Los Angeles Disability Discrimination Lawyer

"Although they have been given legal protection from discrimination, people with disabilities remain underrepresented in the labor market, despite their desire and ability to work. It is the source of constant amazement to me that some employers think they can get away with discriminating against disabled people."
- James W. Johnston, Esq. -

Disability discrimination lawyers primarily file cases using state and federal statutes that provide legal protection to employees who have been the victim of wrongful termination, harassment or discrimination because of a disability. These protections apply even to "at-will" employees, and to not require that the employee be actually terminated or demoted before bringing a claim.
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Americans With Disabilities Act (ADA)

The The United States Congress passed the ADA in order to protect employees from being discriminated against because of a disability. It not only prohibits disability discrimination, but also requires employers to make reasonable accommodations to permit disabled employees to perform a job's essential functions. The ADA was enacted primarily to 1) provide a clear and comprehensive national mandate to eliminate discrimination against individuals with disabilities; 2) to provide consistent, strong, clear and enforceable standards that address discrimination against individuals with disabilities; and 3) to ensure that the federal government plays a primary role in enforcing standards set forth under the Act.

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Employers Covered by ADA

The ADA covers persons or entities engaged in an industry affecting commerce with 15 or more employees on each working day in each of 20 or more calendar weeks in the current or preceding calendar year. (*however, please note that California's Fair Employment and Housing Act applies to employers with only 5 or more employees, and provides even greater protection than the ADA)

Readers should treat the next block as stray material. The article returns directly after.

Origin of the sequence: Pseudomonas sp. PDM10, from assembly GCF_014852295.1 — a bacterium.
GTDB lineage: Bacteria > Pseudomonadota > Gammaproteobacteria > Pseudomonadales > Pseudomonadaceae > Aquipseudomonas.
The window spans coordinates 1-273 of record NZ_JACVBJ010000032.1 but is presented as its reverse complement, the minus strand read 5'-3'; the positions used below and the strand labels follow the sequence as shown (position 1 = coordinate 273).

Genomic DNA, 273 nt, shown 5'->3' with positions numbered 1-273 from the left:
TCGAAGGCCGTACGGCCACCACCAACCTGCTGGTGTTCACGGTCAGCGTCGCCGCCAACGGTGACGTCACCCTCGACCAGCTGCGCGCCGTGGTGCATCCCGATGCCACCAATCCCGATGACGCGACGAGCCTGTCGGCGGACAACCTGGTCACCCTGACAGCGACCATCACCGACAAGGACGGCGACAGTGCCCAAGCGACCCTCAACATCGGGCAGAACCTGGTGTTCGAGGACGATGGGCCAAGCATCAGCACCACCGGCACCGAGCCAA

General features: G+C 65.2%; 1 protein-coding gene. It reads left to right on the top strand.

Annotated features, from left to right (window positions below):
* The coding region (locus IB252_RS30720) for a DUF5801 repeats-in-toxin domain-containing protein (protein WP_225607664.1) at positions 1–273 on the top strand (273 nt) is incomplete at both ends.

25 Years Experience

Mr. Johnston has been an attorney for more than 25 years, and has for many years represented disabled employees who have been the victims of disability discrimination. If you believe you have been terminated or otherwise discriminated against for exercising your legal rights under the ADA or the disability discrimination provisions of FEHA, please contact us to make an appointment to speak with attorney Johnston about your case.

Ask a Disability Discrimination Lawyer

If you believe you have been discharged from your employment, or otherwise discriminated against because of a medical condition or disability, you can contact attorney Johnston about your potential case, by filling out the form above, or click here to contact us.

California Fair Employment and Housing Act (FEHA)

Effective January 1, 2001, California's Fair Employment and Housing Act ("FEHA") was amended to provide significantly broader protections to employees with disabilities. The amendments include an express declaration that the California statutes are intended to extend beyond the federal ADA. Furthermore, the Act sets forth a broader definition of the term "disability," and established new and different unlawful employment practices arising from certain preemployment and post-employment inquiries. These include the failure to engage in a timely, good faith, and interactive process with the employee to determine a reasonable accommodation for the disability. The amendments are significant because they far exceed the protections afforded by the federal ADA. California's FEHA now defines "disability" as a mental or physical condition that limits a major life activity - as compared to the ADA, which defines "disability" as a mental or physical impairment that substantially limits a major life activity. Under the amended FEHA, a mental or physical condition limits a major life activity if it makes the achievement of that life activity difficult. Moreover, major life activities are to be broadly construed to include physical, mental and social activities, and working. Additionally, under the amended FEHA, whether a condition limits a major life activity is to be determined without respect to any mitigating measures (unless the mitigating measure itself limits a major life activity). Once again, this provision differs from federal law under the ADA, where such mitigating measures are included in determining whether an individual has a disability. Thus, the California statutory scheme expressly has rejected the United States Supreme Court's decision in Sutton v. United Airlines, Inc., 119 U.S. 2139, 2156 (1999)("the effects of [mitigating] measures - both positive and negative - must be taken into account when judging whether that person is . . . "disabled" under the [ADA].") Finally, under the amended FEHA, "working" is deemed to be a major life activity, regardless of whether the limitation implicates one particular job or a class or broad range of jobs. As such, California's FEHA again exceeds the protections afforded by the ADA (where the limitation must implicate a class or broad range of jobs).